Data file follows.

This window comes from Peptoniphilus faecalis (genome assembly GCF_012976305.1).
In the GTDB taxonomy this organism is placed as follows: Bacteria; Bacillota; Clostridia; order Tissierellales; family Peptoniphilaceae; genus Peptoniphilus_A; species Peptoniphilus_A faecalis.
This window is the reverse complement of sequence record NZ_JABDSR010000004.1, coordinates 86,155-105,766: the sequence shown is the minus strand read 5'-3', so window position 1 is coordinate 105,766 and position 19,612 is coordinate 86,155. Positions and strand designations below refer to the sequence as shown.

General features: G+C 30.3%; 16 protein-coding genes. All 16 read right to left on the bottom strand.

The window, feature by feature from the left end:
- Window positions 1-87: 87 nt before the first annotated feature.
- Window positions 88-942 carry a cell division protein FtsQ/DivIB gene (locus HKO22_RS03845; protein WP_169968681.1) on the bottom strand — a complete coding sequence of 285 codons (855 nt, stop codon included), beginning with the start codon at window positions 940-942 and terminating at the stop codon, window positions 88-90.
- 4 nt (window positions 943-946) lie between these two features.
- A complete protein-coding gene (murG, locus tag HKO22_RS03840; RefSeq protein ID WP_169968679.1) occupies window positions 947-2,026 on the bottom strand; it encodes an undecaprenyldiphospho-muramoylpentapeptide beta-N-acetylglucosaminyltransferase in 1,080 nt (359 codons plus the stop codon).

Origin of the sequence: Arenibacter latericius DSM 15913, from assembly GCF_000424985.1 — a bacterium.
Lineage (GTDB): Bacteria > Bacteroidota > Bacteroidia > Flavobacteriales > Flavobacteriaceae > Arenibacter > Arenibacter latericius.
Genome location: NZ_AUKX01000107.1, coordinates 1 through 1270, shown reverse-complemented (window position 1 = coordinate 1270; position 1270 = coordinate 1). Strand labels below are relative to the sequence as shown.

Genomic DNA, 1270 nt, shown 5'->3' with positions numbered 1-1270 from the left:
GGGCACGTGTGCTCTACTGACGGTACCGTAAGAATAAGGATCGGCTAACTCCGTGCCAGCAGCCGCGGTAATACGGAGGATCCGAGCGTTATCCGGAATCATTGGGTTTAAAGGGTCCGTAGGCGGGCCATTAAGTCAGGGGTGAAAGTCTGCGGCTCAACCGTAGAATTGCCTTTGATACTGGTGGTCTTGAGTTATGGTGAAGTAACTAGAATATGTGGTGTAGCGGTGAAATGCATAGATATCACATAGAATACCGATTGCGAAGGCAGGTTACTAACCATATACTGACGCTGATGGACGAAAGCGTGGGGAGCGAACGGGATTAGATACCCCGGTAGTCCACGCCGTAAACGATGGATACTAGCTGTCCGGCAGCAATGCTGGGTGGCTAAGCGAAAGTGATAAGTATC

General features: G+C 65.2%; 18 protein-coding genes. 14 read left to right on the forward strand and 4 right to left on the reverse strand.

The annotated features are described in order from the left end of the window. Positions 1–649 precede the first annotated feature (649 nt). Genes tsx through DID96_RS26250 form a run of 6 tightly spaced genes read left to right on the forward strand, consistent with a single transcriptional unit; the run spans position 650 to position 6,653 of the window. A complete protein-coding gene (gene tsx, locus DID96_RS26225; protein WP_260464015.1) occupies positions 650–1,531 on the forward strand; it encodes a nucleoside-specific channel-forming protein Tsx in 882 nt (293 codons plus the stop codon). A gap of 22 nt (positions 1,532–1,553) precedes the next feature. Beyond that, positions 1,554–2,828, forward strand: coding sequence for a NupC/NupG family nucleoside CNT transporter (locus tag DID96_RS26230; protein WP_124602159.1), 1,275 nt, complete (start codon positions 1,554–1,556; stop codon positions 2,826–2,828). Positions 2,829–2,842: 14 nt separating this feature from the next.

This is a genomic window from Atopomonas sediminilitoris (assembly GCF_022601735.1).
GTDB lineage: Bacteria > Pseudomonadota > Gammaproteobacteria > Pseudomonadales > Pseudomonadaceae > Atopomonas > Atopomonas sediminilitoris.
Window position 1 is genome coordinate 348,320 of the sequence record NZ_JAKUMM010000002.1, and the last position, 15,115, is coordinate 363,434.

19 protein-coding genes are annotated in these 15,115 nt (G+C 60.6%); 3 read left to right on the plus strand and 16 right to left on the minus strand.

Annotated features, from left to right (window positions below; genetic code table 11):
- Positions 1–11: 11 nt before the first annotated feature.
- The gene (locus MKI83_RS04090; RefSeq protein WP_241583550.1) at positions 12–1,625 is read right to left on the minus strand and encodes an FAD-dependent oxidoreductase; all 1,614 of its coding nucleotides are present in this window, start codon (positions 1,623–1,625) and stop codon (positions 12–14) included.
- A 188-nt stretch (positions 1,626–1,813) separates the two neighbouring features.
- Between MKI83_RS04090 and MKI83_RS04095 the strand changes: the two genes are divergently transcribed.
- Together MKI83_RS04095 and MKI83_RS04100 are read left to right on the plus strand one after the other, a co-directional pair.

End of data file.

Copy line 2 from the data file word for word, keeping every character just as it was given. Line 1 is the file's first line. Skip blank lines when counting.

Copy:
In the GTDB taxonomy this organism is placed as follows: Bacteria; Bacillota; Clostridia; order Tissierellales; family Peptoniphilaceae; genus Peptoniphilus_A; species Peptoniphilus_A faecalis.